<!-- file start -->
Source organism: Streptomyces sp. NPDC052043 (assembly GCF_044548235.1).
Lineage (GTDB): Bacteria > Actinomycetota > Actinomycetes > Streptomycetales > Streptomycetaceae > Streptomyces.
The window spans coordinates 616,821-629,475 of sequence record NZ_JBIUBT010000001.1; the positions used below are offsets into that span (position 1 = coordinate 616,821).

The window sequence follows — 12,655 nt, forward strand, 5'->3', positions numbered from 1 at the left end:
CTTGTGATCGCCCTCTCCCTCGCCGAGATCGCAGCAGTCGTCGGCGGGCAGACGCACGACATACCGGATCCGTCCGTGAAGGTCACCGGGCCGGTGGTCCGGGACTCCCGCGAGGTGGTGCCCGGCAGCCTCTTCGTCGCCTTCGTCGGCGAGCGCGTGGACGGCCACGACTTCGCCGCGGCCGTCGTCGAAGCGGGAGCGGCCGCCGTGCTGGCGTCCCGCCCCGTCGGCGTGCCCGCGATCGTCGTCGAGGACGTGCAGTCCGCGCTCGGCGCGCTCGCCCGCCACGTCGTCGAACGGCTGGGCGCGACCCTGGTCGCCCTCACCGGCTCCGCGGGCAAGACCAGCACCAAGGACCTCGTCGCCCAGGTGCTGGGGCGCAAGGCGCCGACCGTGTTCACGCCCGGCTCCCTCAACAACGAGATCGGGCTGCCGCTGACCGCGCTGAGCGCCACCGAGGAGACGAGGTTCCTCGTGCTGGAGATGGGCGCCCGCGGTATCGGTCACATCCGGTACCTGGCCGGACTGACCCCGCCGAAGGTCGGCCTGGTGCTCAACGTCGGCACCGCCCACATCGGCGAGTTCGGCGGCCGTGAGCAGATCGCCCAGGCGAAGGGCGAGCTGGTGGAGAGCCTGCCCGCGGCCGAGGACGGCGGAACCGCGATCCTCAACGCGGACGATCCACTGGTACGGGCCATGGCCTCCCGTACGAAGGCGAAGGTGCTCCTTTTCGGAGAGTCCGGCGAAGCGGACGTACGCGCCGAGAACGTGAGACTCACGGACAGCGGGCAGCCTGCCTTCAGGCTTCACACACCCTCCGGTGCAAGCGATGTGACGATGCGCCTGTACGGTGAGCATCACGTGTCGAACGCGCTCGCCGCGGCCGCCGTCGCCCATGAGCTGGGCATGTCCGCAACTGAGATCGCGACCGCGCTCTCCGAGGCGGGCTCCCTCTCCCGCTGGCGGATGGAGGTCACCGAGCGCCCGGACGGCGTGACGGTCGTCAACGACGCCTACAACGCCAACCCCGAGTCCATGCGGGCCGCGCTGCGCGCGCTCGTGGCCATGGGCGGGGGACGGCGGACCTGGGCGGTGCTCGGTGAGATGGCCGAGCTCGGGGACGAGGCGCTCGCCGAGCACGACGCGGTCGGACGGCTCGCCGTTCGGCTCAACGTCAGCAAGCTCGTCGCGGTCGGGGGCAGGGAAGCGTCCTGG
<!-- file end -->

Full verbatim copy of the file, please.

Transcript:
Source organism: Streptomyces sp. NPDC052043 (assembly GCF_044548235.1).
Lineage (GTDB): Bacteria > Actinomycetota > Actinomycetes > Streptomycetales > Streptomycetaceae > Streptomyces.
The window spans coordinates 616,821-629,475 of sequence record NZ_JBIUBT010000001.1; the positions used below are offsets into that span (position 1 = coordinate 616,821).

The window sequence follows — 12,655 nt, forward strand, 5'->3', positions numbered from 1 at the left end:
CTTGTGATCGCCCTCTCCCTCGCCGAGATCGCAGCAGTCGTCGGCGGGCAGACGCACGACATACCGGATCCGTCCGTGAAGGTCACCGGGCCGGTGGTCCGGGACTCCCGCGAGGTGGTGCCCGGCAGCCTCTTCGTCGCCTTCGTCGGCGAGCGCGTGGACGGCCACGACTTCGCCGCGGCCGTCGTCGAAGCGGGAGCGGCCGCCGTGCTGGCGTCCCGCCCCGTCGGCGTGCCCGCGATCGTCGTCGAGGACGTGCAGTCCGCGCTCGGCGCGCTCGCCCGCCACGTCGTCGAACGGCTGGGCGCGACCCTGGTCGCCCTCACCGGCTCCGCGGGCAAGACCAGCACCAAGGACCTCGTCGCCCAGGTGCTGGGGCGCAAGGCGCCGACCGTGTTCACGCCCGGCTCCCTCAACAACGAGATCGGGCTGCCGCTGACCGCGCTGAGCGCCACCGAGGAGACGAGGTTCCTCGTGCTGGAGATGGGCGCCCGCGGTATCGGTCACATCCGGTACCTGGCCGGACTGACCCCGCCGAAGGTCGGCCTGGTGCTCAACGTCGGCACCGCCCACATCGGCGAGTTCGGCGGCCGTGAGCAGATCGCCCAGGCGAAGGGCGAGCTGGTGGAGAGCCTGCCCGCGGCCGAGGACGGCGGAACCGCGATCCTCAACGCGGACGATCCACTGGTACGGGCCATGGCCTCCCGTACGAAGGCGAAGGTGCTCCTTTTCGGAGAGTCCGGCGAAGCGGACGTACGCGCCGAGAACGTGAGACTCACGGACAGCGGGCAGCCTGCCTTCAGGCTTCACACACCCTCCGGTGCAAGCGATGTGACGATGCGCCTGTACGGTGAGCATCACGTGTCGAACGCGCTCGCCGCGGCCGCCGTCGCCCATGAGCTGGGCATGTCCGCAACTGAGATCGCGACCGCGCTCTCCGAGGCGGGCTCCCTCTCCCGCTGGCGGATGGAGGTCACCGAGCGCCCGGACGGCGTGACGGTCGTCAACGACGCCTACAACGCCAACCCCGAGTCCATGCGGGCCGCGCTGCGCGCGCTCGTGGCCATGGGCGGGGGACGGCGGACCTGGGCGGTGCTCGGTGAGATGGCCGAGCTCGGGGACGAGGCGCTCGCCGAGCACGACGCGGTCGGACGGCTCGCCGTTCGGCTCAACGTCAGCAAGCTCGTCGCGGTCGGGGGCAGGGAAGCGTCCTGG